San Francisco Board of Supervisors To Raise $6 Million To Restore Some Health Services
The San Francisco Board of Supervisors on Tuesday voted to "fully or partially restore" some health-related services slated for funding reductions or closure under Mayor Gavin Newsom's (D) budget proposal, the San Francisco Chronicle reports (Gordon, San Francisco Chronicle, 12/15).
The San Francisco Health Commission last month approved a budget plan that would reduce funding for the San Francisco Department of Public Health by $15.5 million over the next 18 months. The budget cuts would reduce funding for services to people with mental illnesses and support for residents with HIV/AIDS and result in layoffs for some nurses who visit patients with chronic illnesses.
Newsom proposed the budget plan in response to voters' rejection of two tax measures on the Nov. 2 ballot -- supported by Newsom -- that would have raised funds to maintain some services.
Newsom's budget plan would save the city an estimated $97 million over the next 18 months. City law requires the budget to be balanced, and the mayor has the authority to enact midyear funding reductions unilaterally.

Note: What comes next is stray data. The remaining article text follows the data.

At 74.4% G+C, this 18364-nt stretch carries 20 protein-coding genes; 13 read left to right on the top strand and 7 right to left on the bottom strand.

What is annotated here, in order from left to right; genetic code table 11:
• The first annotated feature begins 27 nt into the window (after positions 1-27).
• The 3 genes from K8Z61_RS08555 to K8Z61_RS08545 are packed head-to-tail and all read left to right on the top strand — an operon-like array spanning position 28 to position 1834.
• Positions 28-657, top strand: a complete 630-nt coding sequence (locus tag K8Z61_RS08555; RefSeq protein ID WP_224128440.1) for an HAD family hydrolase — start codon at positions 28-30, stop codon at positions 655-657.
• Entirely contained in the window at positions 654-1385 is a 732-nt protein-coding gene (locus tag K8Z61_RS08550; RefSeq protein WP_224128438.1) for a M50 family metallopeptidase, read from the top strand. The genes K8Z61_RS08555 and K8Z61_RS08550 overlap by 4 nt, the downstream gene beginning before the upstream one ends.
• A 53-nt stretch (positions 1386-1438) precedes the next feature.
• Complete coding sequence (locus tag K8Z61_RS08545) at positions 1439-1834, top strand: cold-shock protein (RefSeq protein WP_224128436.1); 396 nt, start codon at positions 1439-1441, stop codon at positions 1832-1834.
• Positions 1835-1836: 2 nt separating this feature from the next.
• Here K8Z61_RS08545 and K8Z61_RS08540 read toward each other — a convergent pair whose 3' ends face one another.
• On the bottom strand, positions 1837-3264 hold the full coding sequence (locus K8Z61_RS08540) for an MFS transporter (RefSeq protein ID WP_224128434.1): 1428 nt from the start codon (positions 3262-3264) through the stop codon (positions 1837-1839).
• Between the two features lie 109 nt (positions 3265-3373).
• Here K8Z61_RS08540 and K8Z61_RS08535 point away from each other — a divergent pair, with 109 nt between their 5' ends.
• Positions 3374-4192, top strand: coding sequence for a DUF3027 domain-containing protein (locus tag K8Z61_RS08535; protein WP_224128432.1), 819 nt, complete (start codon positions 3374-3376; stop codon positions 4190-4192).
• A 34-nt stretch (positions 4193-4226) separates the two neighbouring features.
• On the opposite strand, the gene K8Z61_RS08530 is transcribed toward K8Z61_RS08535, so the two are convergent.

One of the programs targeted for elimination under Newsom's plan is the city's public health nursing program, which provides care to chronically ill patients in the city. About 23 nursing positions would be eliminated, resulting in annual savings of about $1.3 million (California Healthline, 12/9).
The proposal also calls for a reduction in staffing levels for the Tom Waddell Health Center, a clinic for homeless people (California Healthline, 6/14).
On Tuesday, with Newsom's "full endorsement," supervisors approved a plan to raise $6 million in additional funds by increasing restaurant inspection fees, eliminating free bottled water for city employees, improving efforts to switch city residents from city to federal aid programs, delaying some equipment purchases, placing a stricter cap on city employees' overtime and reducing public funding for the San Francisco Convention & Visitors Bureau, the Chronicle reports.
The additional revenue will be used to retain all funding for the Waddell clinic. The funds also will be used to reduce proposed funding cuts to other neighborhood health centers and support services for people living with HIV/AIDS, as well as for the public health nursing program (San Francisco Chronicle, 12/15).